Living and working in the southernmost suburbs of Cape Town, my forays into the city centre are rare. When I do head that way, more often than not, I’m focused on staying alive (dodging the ubiquitous ‘law unto themselves” minibus taxis) and avoiding pedestrians, traffic jams, busloads of tourists et al. Taking in whatever else is going on in my own beautiful city is seldom an option 🙂
Saturday mornings though, I recently discovered, are the perfect time to slip into the inner city and take in the sights and sounds that are normally hidden by congestion and the weekday pandemonic hustle and bustle of what is probably the prettiest major African city. In fact, the streets were practically deserted when I attended a photographic workshop a few blocks up from Parliament this weekend.
Equipment-wise, I was unprepared. My camera was at home charging, but I followed the urge to set off on foot with my cellphone and I was pleasantly surprised at what could be found traversing a few blocks around a single street – in this case Harrington Street.
Graffiti is prolific and exceptionally good in Cape Town and I’ve been itching to photograph some for a while, so I was delighted to stumble across some really good pieces in the immediate area that weren’t obscured by people and traffic.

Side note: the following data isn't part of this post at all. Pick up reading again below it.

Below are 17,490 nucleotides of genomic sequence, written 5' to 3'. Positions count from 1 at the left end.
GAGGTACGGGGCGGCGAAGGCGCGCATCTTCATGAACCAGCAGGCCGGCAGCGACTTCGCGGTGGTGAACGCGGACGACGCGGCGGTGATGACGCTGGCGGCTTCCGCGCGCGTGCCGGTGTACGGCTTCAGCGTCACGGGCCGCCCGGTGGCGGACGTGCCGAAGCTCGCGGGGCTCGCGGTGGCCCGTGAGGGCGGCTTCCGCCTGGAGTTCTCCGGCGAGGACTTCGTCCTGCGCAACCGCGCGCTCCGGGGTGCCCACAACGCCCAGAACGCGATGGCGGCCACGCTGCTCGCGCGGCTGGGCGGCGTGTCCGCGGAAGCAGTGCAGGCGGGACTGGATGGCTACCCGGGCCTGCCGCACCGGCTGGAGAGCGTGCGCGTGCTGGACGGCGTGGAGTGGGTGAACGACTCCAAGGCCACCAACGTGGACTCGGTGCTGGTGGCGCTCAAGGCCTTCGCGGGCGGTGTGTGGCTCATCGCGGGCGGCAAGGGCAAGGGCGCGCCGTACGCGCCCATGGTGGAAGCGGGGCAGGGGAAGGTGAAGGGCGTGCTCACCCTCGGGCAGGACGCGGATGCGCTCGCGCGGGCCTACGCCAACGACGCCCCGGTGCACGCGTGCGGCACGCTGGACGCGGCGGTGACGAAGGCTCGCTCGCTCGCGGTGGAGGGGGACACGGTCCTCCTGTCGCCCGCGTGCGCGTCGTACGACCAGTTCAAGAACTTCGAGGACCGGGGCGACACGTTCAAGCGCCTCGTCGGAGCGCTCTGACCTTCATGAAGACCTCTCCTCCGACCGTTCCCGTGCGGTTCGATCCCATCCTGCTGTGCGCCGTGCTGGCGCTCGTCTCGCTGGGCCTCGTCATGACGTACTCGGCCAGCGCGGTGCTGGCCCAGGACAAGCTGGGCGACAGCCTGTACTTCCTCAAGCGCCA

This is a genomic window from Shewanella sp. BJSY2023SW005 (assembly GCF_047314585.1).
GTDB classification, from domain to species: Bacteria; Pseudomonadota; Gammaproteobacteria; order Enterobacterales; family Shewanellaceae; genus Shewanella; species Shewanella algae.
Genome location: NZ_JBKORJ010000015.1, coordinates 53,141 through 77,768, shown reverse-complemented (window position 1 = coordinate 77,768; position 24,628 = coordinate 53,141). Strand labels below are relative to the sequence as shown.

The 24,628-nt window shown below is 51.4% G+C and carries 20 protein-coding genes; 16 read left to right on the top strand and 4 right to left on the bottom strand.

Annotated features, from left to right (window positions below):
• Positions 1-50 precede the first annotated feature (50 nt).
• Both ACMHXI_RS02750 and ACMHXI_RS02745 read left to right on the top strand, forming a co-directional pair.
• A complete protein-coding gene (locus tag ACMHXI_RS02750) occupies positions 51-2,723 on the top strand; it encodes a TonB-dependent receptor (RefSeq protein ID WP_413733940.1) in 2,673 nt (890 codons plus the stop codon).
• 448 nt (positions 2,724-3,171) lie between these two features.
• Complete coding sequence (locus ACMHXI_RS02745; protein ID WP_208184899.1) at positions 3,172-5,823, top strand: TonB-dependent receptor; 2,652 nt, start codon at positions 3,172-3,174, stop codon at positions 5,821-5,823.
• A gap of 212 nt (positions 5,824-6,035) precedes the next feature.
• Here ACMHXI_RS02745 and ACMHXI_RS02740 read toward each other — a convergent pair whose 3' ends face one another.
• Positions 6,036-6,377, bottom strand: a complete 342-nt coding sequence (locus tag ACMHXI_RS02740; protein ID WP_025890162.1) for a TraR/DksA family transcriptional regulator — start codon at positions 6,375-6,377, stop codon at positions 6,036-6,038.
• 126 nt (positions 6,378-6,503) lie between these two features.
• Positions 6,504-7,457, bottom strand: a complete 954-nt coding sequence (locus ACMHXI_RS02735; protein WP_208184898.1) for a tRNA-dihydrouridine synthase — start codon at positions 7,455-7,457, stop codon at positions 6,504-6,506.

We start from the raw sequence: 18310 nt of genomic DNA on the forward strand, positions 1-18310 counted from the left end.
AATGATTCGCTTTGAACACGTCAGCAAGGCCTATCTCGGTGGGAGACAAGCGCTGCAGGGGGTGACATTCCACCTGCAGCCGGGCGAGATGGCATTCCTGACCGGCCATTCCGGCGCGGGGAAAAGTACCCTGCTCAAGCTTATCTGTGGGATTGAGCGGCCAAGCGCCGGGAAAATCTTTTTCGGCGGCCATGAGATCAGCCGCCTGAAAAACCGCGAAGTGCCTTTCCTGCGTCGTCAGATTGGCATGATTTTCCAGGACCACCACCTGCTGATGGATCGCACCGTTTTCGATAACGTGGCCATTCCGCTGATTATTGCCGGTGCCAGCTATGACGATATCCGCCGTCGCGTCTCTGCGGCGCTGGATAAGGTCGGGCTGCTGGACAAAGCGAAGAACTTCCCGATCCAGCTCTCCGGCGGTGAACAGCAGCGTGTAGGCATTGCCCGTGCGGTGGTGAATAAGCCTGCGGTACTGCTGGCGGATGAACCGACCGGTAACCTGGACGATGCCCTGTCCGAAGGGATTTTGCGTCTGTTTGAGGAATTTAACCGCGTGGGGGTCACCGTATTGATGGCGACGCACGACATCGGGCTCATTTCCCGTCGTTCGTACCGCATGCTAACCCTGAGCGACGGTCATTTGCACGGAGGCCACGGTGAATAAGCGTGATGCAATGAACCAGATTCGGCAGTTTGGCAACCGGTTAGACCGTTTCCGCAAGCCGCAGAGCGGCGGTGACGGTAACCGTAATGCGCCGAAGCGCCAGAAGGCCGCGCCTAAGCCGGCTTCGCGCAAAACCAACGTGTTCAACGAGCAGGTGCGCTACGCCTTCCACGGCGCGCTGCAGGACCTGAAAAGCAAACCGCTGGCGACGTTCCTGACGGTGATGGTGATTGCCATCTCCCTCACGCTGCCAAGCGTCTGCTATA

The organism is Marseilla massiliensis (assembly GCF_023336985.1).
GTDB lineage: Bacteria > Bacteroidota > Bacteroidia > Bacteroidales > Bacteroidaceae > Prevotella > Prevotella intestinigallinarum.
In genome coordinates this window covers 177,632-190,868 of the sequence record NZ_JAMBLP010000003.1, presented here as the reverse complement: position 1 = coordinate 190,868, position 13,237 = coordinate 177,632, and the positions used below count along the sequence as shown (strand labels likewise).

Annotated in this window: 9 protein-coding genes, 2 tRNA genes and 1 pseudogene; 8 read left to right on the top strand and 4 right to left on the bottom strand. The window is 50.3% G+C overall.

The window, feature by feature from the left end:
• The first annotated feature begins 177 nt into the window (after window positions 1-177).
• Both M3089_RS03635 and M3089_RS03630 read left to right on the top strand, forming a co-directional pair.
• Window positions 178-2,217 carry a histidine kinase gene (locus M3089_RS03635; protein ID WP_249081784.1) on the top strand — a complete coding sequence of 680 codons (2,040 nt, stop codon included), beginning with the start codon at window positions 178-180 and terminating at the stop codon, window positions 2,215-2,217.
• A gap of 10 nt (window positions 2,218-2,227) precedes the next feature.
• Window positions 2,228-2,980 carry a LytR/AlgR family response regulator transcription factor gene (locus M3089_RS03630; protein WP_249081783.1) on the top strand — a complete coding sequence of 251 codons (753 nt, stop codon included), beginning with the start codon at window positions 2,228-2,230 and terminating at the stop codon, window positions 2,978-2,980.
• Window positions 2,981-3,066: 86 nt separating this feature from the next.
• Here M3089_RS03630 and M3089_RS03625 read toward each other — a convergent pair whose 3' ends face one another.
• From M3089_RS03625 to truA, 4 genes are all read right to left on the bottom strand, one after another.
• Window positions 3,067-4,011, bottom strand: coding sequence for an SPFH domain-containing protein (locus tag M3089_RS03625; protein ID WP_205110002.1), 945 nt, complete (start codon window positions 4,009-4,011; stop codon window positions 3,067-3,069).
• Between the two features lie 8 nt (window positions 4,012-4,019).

Given that xenophobia has recently reared its ugly head again, it was a meaningful coincidence that this piece was the first I stumbled upon. We could all learn something from taking a good look at this beautiful graphic depiction by Boa Mistura, a Madrid-based art collective.
What would Cape Town be without a quote from Madiba?
I love how dozens of buttons fill in this key.
Architecturally along Harrington Street, the old blends with and the new with several buildings dating back to the start of the 20th century. Next door to a historic double story, New York Bagels served a delicious Saturday special for only R20 – a bagel filled with salmon trout and scrambled egg. That, as we say in these parts, is for “mahala“*. And did I mention it was absolutely delicious?
Around the corner I found the interestingly decorated Ons Plek (Our Place), Cape Town’s only residential Child and Youth Care Centre specialising in developmental and therapeutic services for girls who have lived, worked or begged on the streets of the Mother City. The mural is the work of Faith47.
And finally, the decorative landmark home of yumminess, Charly’s Bakery. I’m looking forward to many more Saturday mornings of being a tourist in my own city.
*South African slang meaning for free, gratis or for nothing.